Members of a research team led by the University of Colorado at Boulder have used NASA's Chandra X-ray Observatory to peer at the embryo of an infant star in the nearby Eagle Nebula, which they believe may someday develop into a virtual twin of Earth's sun.
The object, known as an evaporating gas globule, or EGG, has the same mass as the sun and appears to be evolving in a violent environment much like the one believed to have produced Earth's sun, said researcher Jeffrey Linsky of JILA, a joint institute of CU-Boulder and the National Institute of Standards and Technology. Located in a region called the Pillars of Creation in the Eagle Nebula roughly 7,000 light-years from Earth, the object -- dubbed E42 -- is thought to be in the earliest stage astronomers have ever detected a star like the sun, said Linsky.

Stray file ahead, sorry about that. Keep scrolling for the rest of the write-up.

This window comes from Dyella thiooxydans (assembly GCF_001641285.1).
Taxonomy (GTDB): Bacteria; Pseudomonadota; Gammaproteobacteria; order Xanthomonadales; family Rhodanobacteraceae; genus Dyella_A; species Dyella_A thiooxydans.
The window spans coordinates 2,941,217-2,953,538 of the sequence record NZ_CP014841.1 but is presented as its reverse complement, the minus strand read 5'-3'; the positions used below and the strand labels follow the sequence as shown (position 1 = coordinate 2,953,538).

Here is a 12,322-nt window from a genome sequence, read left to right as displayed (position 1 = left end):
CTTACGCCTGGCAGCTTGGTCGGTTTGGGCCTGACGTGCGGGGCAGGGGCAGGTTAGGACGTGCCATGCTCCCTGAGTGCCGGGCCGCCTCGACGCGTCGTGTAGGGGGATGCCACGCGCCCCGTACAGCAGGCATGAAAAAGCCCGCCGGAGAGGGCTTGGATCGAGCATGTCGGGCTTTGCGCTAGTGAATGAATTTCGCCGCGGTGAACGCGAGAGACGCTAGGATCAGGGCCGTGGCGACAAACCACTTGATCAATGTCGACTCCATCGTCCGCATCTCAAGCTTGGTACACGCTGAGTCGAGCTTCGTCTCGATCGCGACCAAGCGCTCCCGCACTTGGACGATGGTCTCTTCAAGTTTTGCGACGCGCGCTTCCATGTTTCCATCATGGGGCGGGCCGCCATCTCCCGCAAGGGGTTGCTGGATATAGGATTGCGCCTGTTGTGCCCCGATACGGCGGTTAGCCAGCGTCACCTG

A new image of the Pillars of Creation, consisting of a Hubble Space Telescope image overlaid with Chandra X-ray data, was released Feb. 15 by the Chandra X-ray Observatory Centre in Cambridge, Mass. The image, which shows red, green and blue dots representing low-, medium- and high-energy X-rays, indicates there are relatively few X-ray sources in the pillars and suggests the Eagle Nebula is past its star-forming prime

Read more

__________________


L

Posts: 131433
Date:
Pillars of Creation
Permalink  
 


A new look at the famous "Pillars of Creation" with NASA's Chandra X-ray Observatory has allowed astronomers to peer inside the dark columns of gas and dust. This penetrating view of the central region of the Eagle Nebula reveals how much star formation is happening inside these iconic structures.